4. 4. Knowledge Management. Knowledge-Creating Company: How Japanese Companies Create the Dynamics of Innovation (1995)  The International Knowledge Management Network(IKMN) went online in 1994  Knowledge management has become big business for such major international consulting firms as Ernst & Young, Arthur Andersen, and Booz-Allen & Hamilton The Value of Knowledge ManagementSome benefits of KM correlate directly to bottom-line savings, while others are moredifficult to quantify. In todays information-driven economy, companies uncover the mostopportunities — and ultimately derive the most value — from intellectual rather thanphysical assets. To get the most value from a companys intellectual assets, KMpractitioners maintain that knowledge must be shared and serve as the foundation forcollaboration. Yet better collaboration is not an end in itself; without an overarchingbusiness context, KM is meaningless at best and harmful at worst. Consequently, aneffective KM program should help a company do one or more of the following:  Foster innovation by encouraging the free flow of ideas  Improve decision making  Improve customer service by streamlining response time  Boost revenues by getting products and services to market faster  Enhance employee retention rates by recognizing the value of employees knowledge and rewarding them for it  Streamline operations and reduce costs by eliminating redundant or unnecessary processesThese are the most prevalent examples. A creative approach to KM can result inimproved efficiency, higher productivity and increased revenues in practically anybusiness function.P G Department of Management Studies and Research Center., PESITM, Shivamogga. Page 4
  5. 5. Knowledge Management. Knowledge Management TodayAccording to a recent IDC report, knowledge management is in a state of high growth,especially among the business and legal services industries. As the performancemetrics of early adopters are documenting the substantial benefits of knowledgemanagement, more organizations are recognizing the value of leveraging organizationalknowledge. As a result, knowledge management consulting services and technologiesare in high demand, and knowledge management software is rapidly evolving. Knowledge Management DriversThe main drivers behind knowledge management efforts are:  Knowledge Attrition: Despite the economic slowdown, voluntary employee turnover remains high. A recent survey by the global consulting firm Drake Beam Morin revealed an average voluntary employee turnover rate of 20 percent with 81 percent of organizations citing employee turnover as a critical issue. An estimated annual cost of employee turnover was a staggering $129 million per organization. Much of this cost is due to knowledge attrition, which can be effectively minimized using knowledge management techniques.  Knowledge Merging: Since 1980, the annual value of mergers has rised 100 fold reaching a cumulative $15 trillion in 1999. Over 32,000 deals were announced; triple the number of 10 years earlier and more than 30 times as many as in 1981. The recent frenzy of corporate mergers coupled with the increased need to integrate global corporate communications requires the merging of disparate and often conflicting knowledge models.  Content Management: The explosion of digitally stored business-critical data is widely documented. Forester Research estimates that online storage for Global 2,500 companies will grow from an average of 15,000 gigabytes per company in 1999 to 153,000 gigabytes by 2003, representing a compound annual growth rate of 78%. As the volume of digital information expands, the need for its logical organization is critical for purposes of information retrieval, sharing and reuse.P G Department of Management Studies and Research Center., PESITM, Shivamogga. Page 5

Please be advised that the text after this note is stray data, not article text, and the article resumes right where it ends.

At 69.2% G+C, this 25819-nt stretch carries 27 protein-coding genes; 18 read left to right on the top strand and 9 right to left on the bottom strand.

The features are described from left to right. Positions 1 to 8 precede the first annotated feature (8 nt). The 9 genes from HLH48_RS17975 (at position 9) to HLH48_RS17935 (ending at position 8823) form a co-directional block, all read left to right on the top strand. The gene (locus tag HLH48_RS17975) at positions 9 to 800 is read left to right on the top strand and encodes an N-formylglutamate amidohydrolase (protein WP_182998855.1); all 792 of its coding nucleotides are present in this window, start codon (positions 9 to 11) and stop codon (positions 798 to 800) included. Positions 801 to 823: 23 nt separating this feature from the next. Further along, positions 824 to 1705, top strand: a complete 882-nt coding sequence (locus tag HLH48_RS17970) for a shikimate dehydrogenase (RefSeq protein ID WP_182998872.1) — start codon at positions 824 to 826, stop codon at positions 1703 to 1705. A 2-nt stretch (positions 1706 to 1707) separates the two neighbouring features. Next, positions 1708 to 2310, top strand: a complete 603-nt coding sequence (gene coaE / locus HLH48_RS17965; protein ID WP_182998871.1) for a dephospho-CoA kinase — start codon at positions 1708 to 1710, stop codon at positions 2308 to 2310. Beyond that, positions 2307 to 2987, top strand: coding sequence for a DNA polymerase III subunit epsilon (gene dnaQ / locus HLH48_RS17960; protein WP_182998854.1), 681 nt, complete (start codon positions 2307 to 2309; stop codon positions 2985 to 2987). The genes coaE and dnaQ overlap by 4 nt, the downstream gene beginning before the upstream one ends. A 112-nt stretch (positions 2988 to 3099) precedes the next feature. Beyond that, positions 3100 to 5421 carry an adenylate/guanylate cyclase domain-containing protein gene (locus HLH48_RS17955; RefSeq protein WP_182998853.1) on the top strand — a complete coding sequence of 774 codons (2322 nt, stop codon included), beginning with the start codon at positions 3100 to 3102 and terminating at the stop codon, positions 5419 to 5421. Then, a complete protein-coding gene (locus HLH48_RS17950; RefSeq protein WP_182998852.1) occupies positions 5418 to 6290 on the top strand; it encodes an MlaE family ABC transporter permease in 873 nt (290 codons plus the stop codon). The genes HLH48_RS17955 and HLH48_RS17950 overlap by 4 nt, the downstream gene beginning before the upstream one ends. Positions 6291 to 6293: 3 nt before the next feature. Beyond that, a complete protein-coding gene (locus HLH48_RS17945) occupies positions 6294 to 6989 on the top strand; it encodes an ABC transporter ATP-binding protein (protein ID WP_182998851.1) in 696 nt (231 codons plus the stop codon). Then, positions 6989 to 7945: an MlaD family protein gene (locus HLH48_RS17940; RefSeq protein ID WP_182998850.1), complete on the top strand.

6. 6. Knowledge Management. E-Learning: As the economy becomes more global and the use of PCs more pervasive, there has been a dramatic increase in e-learning, also known as computer based training. E-learning is closely linked to an overlapping with, but not equal to knowledge management. E-learning can be an effective medium for knowledge management deliverables. KM ObjectivesThe graph below shows the results of a recent IDC study in which corporations citedvarious objectives for knowledge management efforts: Activities related to these objectives include: creating knowledge sharing networks that facilitate a corporate knowledge culture, developing knowledge leaders, optimizing intellectual capital by producing knowledge management solutions such as codification strategies and knowledge bases, and estimating revenue andP G Department of Management Studies and Research Center., PESITM, Shivamogga. Page 6
  7. 7. Knowledge Management. efficiency gains resulting from knowledge management in terms of return on investment. Components of knowledge management: organisation component Technolog Componen Knowledge t management Technologies That Support Knowledge Management The following diagram reflects the main technologies that currently support knowledge management systems.These technologies roughly correlate to four main stages of the KM life cycle:P G Department of Management Studies and Research Center., PESITM, Shivamogga. Page 7